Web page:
With a handful of countries still searching the Indian Ocean for missing Malaysia Airlines Flight 370, there is bound to be at least some element of, well, too many boats in the ocean. According to a New York Times report, the one country annoying the others is China.

China, along with Malaysia, has the most invested in finding remnants of MH370, with 153 of the 227 passengers aboard having been Chinese nationals. The country is utilizing over a dozen airplanes and ships, and, it says, 21 satellites in its combing of the sea. But other countries, namely the United States, have accused it of unintentionally misdirecting the search in an effort to appear to be leading the pack.

Two weeks ago, Australian officials announced that a Chinese ship had detected two signals in the ocean that were believed to be from MH370's black box, but they turned up nothing and the search was eventually shifted to an area hundreds of miles away where American and Australian vessels had also detected signals. China was also the first country to release satellite images of debris in the ocean, but those photos—which showed flotsam in the South China Sea—proved to be nowhere near the current search area.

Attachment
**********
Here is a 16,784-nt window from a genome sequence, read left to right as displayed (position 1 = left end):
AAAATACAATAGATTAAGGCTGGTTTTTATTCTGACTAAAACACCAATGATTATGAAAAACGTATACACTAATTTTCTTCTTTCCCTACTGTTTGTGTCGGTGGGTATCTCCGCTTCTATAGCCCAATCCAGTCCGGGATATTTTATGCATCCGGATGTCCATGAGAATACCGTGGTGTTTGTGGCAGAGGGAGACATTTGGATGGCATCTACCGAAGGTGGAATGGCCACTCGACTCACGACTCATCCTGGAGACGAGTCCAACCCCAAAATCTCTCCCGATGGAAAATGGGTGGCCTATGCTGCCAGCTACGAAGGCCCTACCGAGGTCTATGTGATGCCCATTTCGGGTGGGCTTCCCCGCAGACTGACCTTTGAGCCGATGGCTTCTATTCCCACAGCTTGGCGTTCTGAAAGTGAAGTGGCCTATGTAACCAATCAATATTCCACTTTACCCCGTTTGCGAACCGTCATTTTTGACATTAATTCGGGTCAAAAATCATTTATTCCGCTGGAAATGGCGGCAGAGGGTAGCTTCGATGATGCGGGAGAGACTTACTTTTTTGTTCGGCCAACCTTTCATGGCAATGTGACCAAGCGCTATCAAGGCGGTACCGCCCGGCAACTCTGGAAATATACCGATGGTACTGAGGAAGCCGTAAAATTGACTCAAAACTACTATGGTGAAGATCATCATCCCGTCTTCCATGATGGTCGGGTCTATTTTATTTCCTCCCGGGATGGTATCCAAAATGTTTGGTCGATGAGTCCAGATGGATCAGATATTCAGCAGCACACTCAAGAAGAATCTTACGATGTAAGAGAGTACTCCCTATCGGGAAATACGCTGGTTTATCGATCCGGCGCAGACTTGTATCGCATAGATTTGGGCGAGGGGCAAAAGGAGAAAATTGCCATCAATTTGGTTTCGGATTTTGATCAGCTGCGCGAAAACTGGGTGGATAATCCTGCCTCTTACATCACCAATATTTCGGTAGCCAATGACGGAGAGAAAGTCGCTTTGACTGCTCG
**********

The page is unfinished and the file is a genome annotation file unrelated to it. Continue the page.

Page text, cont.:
Kirk Semple and Eric Schmitt, the authors of the Times article, theorize that China wants to look to be at the forefront of the search both to placate its own citizens and to project power and importance internationally. But, for the meantime, they're being treated as a nuisance.

In the words of a sneering Malaysian official: "Really helpful, aren't they?"

[image via AP]